How Do I Shut The Water Off For The Winter?
It seems to only be getting cooler and cooler, so there are a few things that you need to do at this time of year to prepare your home for the coming winter months. NOW is the time to make sure that everything is in proper working order. You don’t want to leave it until the temperature is dipping below zero to find out that things do not work properly and are at risk! Sometimes it takes some time to get someone in to fix things, so be prepared!
The most important thing to do when preparing your house for the cold it to make sure you fully shut any outside sources of water. I know, I know, half of you reading this have never shut the water off to your outside hoses in the winter and have never had a problem. Maybe the valve doesn’t work properly, maybe you’ve never tried, or maybe you don’t even know IF there is a valve at all! I can tell you with full certainty that not shutting the water off is like playing Russian Roulette – if you play long enough, eventually you will lose. I’m sure there are lots of you that could chime in with a frozen/burst pipe story of your own after thinking you are also invincible!
Now for the good news: if things are working properly, shutting the water to the outside and eliminating the risk of freezing is a very easy 3 step process! We’ll go through that now:
1. As you know, the first thing you must do is to fully shut the valve on the inside of the house. There are typically two types of valves you may see to do this. In most older homes, you will have what are called “Globe” or “Gate” valves. These are the ones with the round handles that must be turned clockwise to close. If in a newer home, or you’ve gone through renovations, there will likely be a “Ball” valve. With this type of valve, you must turn the handle perpendicular to the direction of the pipe to close it. **Side Note: If you haven’t touched an older valve in a very long time, make sure to monitor the valve itself for slow leaks – when untouched and then closed for the first time in a long time, the rubber seals can fail, causing slow leaks from the valve itself.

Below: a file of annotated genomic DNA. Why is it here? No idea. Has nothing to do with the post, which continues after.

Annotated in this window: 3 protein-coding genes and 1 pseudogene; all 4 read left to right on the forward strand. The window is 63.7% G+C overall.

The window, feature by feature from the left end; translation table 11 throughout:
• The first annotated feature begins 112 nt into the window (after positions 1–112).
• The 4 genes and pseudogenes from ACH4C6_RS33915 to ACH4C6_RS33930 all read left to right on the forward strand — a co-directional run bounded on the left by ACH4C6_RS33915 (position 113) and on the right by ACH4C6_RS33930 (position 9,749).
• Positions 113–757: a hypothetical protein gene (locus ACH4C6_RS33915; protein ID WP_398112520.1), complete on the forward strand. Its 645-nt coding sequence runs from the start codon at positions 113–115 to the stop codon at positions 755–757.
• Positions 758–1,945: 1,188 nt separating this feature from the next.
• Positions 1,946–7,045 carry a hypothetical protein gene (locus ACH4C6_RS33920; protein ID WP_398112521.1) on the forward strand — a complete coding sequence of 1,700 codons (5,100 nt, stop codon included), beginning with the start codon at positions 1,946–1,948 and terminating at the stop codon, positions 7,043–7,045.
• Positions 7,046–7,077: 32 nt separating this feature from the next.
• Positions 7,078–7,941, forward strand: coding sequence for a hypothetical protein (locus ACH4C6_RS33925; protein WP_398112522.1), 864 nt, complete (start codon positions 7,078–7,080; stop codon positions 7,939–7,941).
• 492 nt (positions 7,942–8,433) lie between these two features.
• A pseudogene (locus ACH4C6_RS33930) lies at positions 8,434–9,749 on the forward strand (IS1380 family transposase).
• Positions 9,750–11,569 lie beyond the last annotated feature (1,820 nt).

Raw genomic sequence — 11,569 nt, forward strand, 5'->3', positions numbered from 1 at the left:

2. After you’ve shut the water, you will now go outside and release the pressure from the pipe – this way you don’t take an unwanted shower in Step 3! Be sure to take off and drain the garden hose, then open the outside valve. It is very important that you leave the valve outside open for the winter. If the valve inside the house isn’t fully closed, or isn’t working 100%, that water will show up as an icicle outside, rather than just building up inside the pipe (and freezing). Leaving that outside valve open will tell you if there is another problem that you need to take care of!
3. Now for our final step. Go back inside the house and return to the valve you originally turned off. On the side of the valve, there should be a small cap called the “bleeder” port (many of you will not have this cap – that means that they originally installed the wrong type of valve and you should have it replaced). Make sure you have a small cup or bowl to catch any water, then open that cap. Opening that cap will allow any water that is still trapped inside the pipe to escape (and not freeze – yay!). Once the water has stopped, put the cap back on so you don’t lose it!
As your best plumber friend, I ask that you PLEASE take 5 minutes and make sure everything is working this weekend. Like I said before, you don’t want to find out it isn’t working when it is already too late and things are at risk of going awry!
I hope you all have another great week and we’ll see you next time!